Emails from this guy (I think he was the president of the company) were so tactless and poorly constructed (not to mention riddled with spelling errors) that I ended up reading them only out of morbid fascination that anyone would be willing to send such an email.
Every message was about why my business was going to fail if I didn’t use his webinar services. Remember, I had zero previous relationship with this guy before signing up to receive his emails. He knew nothing about what kind of business I was from or how I would use his services. He just sent me the same email pitch campaign he sent everyone else.
It came off as desperate, tacky, and I quickly lost interest in working with this company.
If his system was set up to get to know his subscribers and then send them helpful tips with a soft sell every now and then, I would have continued reading longer. If you’re struggling with how to write these emails, just ask yourself if your emails are valuable to people who never become clients.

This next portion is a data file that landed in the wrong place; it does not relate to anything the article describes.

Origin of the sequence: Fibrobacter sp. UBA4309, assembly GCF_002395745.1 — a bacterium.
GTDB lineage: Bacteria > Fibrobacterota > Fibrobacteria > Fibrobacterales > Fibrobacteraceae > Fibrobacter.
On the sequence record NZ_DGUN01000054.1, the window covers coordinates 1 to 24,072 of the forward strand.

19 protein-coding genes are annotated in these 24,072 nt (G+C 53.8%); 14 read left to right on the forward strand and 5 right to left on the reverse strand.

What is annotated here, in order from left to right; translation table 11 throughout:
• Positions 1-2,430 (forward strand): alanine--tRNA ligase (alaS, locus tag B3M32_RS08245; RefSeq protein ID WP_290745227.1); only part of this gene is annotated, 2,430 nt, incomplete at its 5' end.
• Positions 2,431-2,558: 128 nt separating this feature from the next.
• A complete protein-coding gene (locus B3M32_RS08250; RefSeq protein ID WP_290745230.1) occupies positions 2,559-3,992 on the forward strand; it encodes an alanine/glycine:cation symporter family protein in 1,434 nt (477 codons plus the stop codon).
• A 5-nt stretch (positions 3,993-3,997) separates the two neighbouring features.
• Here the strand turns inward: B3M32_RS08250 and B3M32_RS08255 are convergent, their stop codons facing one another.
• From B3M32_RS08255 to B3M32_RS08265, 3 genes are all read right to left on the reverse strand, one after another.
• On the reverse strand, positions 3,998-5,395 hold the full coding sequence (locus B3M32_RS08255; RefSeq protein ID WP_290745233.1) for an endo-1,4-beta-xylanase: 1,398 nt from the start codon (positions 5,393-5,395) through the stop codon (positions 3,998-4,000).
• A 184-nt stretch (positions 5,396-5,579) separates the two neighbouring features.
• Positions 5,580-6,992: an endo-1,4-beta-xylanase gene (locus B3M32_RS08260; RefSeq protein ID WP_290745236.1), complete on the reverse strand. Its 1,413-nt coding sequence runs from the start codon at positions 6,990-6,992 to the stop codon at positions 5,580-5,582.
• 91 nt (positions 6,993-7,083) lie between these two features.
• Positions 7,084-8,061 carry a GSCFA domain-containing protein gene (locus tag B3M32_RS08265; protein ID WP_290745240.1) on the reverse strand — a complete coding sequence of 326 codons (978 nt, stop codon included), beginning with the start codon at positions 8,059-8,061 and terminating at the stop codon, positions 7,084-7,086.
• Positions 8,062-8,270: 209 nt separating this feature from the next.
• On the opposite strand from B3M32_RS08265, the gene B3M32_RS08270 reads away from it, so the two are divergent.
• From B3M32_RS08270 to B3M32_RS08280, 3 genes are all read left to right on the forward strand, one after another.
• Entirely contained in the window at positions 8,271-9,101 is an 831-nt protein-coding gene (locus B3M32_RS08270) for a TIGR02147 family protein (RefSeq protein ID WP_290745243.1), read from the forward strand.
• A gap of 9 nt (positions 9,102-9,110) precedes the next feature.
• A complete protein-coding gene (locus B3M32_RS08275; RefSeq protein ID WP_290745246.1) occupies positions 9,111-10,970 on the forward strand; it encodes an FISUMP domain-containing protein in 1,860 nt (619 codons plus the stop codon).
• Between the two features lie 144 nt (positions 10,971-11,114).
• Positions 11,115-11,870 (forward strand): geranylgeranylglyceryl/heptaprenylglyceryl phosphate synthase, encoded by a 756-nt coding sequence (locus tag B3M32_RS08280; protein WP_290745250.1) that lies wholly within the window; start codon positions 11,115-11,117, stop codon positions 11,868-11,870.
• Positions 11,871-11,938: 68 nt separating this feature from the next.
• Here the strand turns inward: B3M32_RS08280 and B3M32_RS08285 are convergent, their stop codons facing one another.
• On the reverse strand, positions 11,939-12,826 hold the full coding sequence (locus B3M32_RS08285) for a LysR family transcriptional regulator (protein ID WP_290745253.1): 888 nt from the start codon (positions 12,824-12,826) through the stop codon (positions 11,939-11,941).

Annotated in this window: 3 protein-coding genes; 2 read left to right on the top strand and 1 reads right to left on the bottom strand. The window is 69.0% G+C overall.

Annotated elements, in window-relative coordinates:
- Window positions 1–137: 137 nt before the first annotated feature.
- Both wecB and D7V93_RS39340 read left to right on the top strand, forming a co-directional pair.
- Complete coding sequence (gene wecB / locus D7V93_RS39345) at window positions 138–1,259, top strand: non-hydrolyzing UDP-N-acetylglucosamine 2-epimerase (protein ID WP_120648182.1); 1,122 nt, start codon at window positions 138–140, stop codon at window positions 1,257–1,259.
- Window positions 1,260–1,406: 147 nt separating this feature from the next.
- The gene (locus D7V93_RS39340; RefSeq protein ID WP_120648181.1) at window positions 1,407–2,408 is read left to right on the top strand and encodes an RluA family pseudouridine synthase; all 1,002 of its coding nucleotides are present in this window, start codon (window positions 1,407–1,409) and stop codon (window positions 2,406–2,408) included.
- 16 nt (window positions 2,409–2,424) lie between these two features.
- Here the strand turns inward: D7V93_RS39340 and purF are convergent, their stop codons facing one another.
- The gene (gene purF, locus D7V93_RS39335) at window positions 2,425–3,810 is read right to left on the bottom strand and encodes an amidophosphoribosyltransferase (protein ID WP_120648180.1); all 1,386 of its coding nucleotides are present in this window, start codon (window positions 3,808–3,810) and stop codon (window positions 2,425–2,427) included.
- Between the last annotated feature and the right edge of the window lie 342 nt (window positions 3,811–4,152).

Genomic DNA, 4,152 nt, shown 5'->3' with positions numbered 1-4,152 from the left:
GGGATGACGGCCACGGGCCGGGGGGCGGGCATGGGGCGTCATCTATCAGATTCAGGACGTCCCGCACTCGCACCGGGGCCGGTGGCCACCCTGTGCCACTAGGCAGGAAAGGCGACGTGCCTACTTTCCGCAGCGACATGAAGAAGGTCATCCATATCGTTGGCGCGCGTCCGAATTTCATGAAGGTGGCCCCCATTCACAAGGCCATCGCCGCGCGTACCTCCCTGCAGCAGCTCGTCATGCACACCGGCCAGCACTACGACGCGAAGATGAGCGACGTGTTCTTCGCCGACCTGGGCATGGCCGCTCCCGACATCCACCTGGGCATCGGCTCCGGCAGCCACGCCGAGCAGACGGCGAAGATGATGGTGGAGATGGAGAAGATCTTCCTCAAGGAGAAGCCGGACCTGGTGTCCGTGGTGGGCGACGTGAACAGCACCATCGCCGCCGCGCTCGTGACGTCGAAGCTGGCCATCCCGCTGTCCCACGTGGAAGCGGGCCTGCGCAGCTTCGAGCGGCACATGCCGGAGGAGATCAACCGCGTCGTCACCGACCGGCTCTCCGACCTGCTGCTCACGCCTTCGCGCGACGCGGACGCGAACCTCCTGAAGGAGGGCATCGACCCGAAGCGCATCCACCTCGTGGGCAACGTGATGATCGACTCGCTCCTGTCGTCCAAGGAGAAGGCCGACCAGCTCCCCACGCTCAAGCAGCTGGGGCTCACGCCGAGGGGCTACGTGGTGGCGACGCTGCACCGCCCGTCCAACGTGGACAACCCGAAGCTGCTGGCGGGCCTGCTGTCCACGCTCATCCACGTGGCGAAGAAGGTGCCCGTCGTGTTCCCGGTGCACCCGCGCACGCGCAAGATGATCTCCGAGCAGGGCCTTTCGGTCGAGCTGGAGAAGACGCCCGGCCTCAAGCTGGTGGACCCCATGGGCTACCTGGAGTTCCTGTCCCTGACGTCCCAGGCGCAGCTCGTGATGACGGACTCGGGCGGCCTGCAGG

Make sure to build and maintain a relationship with your readers so when you’re ready to ask them to buy something, they trust you.
7. It lacks focus
If your weekly/monthly updates feature articles of interest, you’re probably including a few links to the different pieces. That’s great.
But email campaigns should have a tighter focus – one link maximum. Actually, you don’t have to include any. You can just encourage readers to reply to your email. But if you’re going to include a link, make sure it’s just one. You can include the link multiple times throughout the email, but every link should lead to the same place.